So if you are concerned follow the instructions to the letter, keep your fingers crossed and hey presto improved MP3 player!
Naturally I take no responsibility for any damages occurring from following my recommendation – flashing firmware is always risky and you do so at your own risk.
July 17, 2007
Sony Vaio VGN-SZ3HP Overall Review
I knew it was time to replace my ageing HP Omnibook when some of the keys stopped working (well actually stopped working in combination with the shift key – which is really strange!). This time I knew I wanted something far more portable that the 15” desktop replacement that the Omnibook 6000 was – as I’d be using this on my train commute into London every day*. And although I wanted a small notebook I didn’t want to comprise too much on performance -hence the dual core & nVidia powered SZ3 appealed…
I am often asked for purchasing advice on laptops and Sony is often my response – mainly on reputation as I have never owned one until now. People often say with a Sony you are paying the brand name – whilst this is true to a degree I also think you are paying for R&D and build quality. This certainly comes through with the Sony SZ3 – a well thought out compact & light but powerful notebook.
The SZ3HP is the entry level machine – with a slightly lower spec than that of the top of the line models mainly in processor and memory terms. I couldn’t justify spending much over the £1K mark and didn’t feel you got much more for quite a bit more money. The higher spec model is a different colour and has a fingerprint scanner, is marginally lighter with a thiner screen – quite how they can make it thinner than mine is beyond belief!
See the Vaio site for full specs and info on the SZ range (I see they are now on to the SZ5! I should have published this article sooner!)
Some of the nice features the SZ has are:
Some of the annoyances are:
– As shipped the Hard Disk has been split into 3 volumes – one for System use, and a C: and D: drive. Although I have now re-partioned the machine and dual boot Ubuntu and Vista (got the upgrade via a free deal)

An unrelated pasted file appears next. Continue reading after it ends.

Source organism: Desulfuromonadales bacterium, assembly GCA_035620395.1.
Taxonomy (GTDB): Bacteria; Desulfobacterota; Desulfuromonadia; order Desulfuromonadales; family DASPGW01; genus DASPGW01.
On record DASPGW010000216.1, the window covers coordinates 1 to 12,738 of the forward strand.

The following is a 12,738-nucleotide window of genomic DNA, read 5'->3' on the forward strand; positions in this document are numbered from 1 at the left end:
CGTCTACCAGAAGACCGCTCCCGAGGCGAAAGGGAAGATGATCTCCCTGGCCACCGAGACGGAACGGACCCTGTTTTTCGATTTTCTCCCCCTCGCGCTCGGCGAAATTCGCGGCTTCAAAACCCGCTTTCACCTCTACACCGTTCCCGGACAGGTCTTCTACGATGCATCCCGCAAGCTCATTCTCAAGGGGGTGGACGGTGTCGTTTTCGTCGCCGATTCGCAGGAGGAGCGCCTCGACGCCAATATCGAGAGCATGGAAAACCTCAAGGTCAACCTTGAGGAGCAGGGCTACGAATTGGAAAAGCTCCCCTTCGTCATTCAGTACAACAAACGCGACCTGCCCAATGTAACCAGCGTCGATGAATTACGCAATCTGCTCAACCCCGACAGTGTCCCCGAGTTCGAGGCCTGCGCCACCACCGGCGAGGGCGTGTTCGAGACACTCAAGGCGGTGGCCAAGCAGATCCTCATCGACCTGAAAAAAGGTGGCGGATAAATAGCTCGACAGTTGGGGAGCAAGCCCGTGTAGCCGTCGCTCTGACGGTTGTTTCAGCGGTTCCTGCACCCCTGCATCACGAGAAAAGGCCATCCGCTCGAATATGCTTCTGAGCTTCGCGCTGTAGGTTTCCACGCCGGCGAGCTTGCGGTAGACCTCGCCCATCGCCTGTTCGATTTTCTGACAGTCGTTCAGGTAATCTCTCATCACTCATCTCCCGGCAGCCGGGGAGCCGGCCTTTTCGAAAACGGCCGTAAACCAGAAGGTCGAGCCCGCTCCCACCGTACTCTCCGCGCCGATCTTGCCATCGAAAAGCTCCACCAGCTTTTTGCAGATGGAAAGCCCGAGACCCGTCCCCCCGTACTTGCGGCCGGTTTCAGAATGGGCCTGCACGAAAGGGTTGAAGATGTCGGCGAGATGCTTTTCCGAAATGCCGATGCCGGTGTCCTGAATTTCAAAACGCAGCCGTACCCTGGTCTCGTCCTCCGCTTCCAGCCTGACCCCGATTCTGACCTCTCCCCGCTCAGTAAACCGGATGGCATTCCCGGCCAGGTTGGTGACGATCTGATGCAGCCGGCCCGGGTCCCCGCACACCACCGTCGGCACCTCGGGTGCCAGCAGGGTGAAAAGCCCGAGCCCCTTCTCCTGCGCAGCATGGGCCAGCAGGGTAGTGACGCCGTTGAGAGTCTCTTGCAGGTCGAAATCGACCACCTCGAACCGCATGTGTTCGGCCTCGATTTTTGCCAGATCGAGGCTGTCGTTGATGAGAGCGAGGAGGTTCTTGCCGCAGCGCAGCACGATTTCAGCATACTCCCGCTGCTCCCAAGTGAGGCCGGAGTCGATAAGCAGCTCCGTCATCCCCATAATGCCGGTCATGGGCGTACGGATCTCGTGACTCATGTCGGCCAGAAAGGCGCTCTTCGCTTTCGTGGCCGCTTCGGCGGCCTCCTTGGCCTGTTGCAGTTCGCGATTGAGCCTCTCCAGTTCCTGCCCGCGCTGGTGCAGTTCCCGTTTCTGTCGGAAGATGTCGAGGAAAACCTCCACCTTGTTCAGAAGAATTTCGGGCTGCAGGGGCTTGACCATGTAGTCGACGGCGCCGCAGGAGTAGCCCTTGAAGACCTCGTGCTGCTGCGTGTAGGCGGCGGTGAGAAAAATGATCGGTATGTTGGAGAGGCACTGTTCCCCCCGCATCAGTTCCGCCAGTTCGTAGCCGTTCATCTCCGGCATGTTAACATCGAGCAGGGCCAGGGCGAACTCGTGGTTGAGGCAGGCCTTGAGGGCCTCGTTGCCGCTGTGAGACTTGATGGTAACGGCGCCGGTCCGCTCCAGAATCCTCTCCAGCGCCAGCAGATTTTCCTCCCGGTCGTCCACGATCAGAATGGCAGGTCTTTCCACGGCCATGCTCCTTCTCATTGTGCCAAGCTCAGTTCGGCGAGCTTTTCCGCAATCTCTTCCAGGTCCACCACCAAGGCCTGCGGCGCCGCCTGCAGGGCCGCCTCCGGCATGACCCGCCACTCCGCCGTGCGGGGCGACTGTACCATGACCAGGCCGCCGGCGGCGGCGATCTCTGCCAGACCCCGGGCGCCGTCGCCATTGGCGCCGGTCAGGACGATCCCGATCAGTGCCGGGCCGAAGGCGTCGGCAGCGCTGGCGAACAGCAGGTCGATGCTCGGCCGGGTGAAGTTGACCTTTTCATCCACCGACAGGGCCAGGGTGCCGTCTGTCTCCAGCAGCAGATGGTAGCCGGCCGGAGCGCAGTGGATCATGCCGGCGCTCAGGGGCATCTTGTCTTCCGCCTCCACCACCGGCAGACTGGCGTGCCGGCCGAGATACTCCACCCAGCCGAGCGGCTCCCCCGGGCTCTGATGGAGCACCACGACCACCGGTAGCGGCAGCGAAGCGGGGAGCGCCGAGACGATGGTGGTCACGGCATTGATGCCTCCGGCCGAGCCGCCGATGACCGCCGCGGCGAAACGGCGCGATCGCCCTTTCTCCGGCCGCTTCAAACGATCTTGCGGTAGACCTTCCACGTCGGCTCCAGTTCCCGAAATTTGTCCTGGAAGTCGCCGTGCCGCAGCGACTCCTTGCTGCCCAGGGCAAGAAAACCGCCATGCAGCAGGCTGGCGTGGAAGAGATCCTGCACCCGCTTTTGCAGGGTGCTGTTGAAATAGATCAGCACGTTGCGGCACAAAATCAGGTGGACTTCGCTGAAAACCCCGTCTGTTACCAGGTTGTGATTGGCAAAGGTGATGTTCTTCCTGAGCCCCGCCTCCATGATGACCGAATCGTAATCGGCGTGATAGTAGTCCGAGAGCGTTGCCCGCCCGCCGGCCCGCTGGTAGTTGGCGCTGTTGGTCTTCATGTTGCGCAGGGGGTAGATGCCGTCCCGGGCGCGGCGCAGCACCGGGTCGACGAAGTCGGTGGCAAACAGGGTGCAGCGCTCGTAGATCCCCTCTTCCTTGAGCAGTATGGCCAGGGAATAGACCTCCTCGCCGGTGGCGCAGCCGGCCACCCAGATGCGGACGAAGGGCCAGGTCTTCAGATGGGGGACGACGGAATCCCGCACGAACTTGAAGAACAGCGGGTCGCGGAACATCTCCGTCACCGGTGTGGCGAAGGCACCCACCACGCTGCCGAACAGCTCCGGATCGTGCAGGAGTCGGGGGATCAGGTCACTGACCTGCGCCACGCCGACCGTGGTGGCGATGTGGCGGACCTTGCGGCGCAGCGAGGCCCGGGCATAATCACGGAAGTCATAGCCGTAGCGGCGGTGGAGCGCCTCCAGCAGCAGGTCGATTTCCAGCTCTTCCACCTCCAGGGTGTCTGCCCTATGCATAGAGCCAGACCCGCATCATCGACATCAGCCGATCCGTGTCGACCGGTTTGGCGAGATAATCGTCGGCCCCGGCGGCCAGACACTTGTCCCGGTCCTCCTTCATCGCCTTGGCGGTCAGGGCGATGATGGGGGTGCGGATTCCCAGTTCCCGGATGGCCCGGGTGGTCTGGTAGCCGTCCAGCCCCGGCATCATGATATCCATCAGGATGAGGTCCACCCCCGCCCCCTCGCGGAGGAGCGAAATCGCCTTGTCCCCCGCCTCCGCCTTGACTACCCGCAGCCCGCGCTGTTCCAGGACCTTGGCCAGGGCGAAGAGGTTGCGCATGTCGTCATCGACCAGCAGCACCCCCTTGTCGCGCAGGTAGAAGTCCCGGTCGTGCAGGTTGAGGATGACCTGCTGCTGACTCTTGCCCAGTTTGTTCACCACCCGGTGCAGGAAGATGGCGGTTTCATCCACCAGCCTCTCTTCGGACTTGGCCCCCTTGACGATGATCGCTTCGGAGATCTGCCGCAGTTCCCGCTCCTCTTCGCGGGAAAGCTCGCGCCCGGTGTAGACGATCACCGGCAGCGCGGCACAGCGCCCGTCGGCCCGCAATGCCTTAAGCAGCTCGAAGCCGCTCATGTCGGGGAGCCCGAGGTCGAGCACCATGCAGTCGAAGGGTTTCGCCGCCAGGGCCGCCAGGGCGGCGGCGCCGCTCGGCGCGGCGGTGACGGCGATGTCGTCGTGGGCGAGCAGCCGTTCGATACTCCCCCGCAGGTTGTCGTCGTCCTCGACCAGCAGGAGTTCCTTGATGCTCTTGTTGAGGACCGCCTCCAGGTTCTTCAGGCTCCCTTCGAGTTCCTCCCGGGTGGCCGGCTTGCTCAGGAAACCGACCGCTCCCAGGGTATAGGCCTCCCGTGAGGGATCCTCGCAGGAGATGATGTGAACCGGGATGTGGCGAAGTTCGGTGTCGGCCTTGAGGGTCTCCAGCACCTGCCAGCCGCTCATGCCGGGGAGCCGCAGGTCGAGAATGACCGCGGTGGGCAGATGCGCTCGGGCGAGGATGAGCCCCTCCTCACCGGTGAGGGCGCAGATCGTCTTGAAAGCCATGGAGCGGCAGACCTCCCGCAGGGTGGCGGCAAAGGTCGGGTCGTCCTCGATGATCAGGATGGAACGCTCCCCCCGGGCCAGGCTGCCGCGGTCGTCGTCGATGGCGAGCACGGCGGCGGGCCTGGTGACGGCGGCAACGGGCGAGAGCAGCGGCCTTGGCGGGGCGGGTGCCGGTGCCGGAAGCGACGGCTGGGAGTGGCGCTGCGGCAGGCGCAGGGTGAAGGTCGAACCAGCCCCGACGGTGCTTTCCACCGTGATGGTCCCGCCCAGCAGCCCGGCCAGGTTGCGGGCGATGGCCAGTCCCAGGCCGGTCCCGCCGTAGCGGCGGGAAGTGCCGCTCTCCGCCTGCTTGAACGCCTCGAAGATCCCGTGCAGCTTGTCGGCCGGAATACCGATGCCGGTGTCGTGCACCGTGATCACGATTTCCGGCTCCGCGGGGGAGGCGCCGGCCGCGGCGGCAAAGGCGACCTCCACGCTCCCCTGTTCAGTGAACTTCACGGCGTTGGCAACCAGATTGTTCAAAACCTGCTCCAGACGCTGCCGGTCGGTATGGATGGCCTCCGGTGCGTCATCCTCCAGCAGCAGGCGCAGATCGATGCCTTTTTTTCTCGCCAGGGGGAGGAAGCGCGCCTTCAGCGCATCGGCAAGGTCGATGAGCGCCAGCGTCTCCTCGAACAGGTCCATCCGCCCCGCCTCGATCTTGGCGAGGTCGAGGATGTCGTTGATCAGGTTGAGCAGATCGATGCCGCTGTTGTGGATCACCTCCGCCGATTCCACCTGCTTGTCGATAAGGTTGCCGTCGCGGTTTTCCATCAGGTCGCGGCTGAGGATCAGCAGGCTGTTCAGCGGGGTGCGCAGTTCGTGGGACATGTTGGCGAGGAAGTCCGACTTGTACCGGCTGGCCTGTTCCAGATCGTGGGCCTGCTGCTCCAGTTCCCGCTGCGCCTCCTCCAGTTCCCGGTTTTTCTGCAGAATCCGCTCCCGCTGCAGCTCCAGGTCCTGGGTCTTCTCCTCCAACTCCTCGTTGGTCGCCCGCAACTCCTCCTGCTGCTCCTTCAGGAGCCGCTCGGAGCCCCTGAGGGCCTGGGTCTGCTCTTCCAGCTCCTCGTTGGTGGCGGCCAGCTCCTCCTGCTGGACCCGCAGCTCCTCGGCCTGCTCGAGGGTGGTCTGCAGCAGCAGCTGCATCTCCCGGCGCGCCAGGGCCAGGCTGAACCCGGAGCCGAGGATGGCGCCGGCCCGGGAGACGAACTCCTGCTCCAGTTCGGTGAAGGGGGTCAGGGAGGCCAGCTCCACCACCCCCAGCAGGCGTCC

– Some of the Vaio software nags you quite a lot unnecessarily
– Lack of a physical volume control or mute button like I had on the Omnibook. As it can be annoying when you realise you’ve just booted the thing up on the train and the Windows startup sound is about to play full volume! The only way of changing the volume is via the Fn+F4 and F5 keys which don’t work until your in Windows! I have just discovered you can assign muting to the S1 button – but this can be a bit flaky.
– Slightly rattle to the battery – there is a small amount of play in the batter which slides into the back. This might just be my machine (and maybe I should have returned it – but couldn’t be bothered for such a small thing)
Initially it took a while to get used to the keyboard – as it was quite different the HP – the keys are bigger (strangely for a smaller machine!) and surprisingly there is a bit of flex in the keyboard – but I don’t really notice now I’ve been using it for a while. I got on better with the trackpad better than I was expecting (it better than most of the trackpads I’ve used before) to although on occasions I do miss the trackpoint (IBM Thinkpad stick style mouse) that the HP has. I use it in the Speed mode most of the time (apart from on really long journeys) as that gives well over an hour of battery life with good performance. I have managed to get over 5 hours out of the machine in Stamina though (on a trip back from France) using it mainly to read some documents, but also some image editing in Photoshop.
In terms of performance the machine has amazed me – dual core really is impressive – unfortunately with Windows I suspect that 1 core is used to power Windows and its inefficiencies and the other for your applications! It certainly runs a lot cooler and quieter whilst doing nothing on Linux than on Vista! The application that my desktop has been struggling with – Adobe Premiere Elements – runs well – again I think Dual core helps here.
Haven’t played many games apart from a short spell with Secondlife (which I gave up after a few hours – after realising I just don’t have time for games anymore!) which worked better than I expected – the nVidia graphics chip is pretty good.
Okay so currently I can’t get the Webcam working under Vista (I probably just need to have a bit more of a play with the drivers but so far no joy)
Runs noiser and hotter under Vista than XP or Ubuntu Linux
General Vista issues
– Some software not working (or having to be hacked to get working – like 4oD)
Wireless gets disconnected everytime you lock your notebook (using the Windows Key and L)
More to follow when I can remember them / they annoy me again!
* As it turns out I am no longer doing that commute, but its useful having a truely portable notebook and as I plan to cycle commute the light weight and small size will come in handy!
May 23, 2007
Full post to come on this but a summary – 99% of the features of the laptop (nVidia Graphics, Wireless, Mouse etc) all work out of the box (no messing about at all – it just works!) with Ubuntu Linux 7.04 aka “Feisty Faun”!
I am really impressed with Ubuntu 7 – its a very well polished piece of software and what with the news of Dell announcing Ubuntu as a supported/pre-installed operating system in the US I think its starting to reach a level of maturity that makes Linux more accessible to the average user – interesting times…
When I did a google I found a link to related model. I have yet to try out all of its suggestions (such as detecting what graphics card is switched on – from the Stamina/Speed selector switch and changing the X config) but as I learn more I’ll update this post.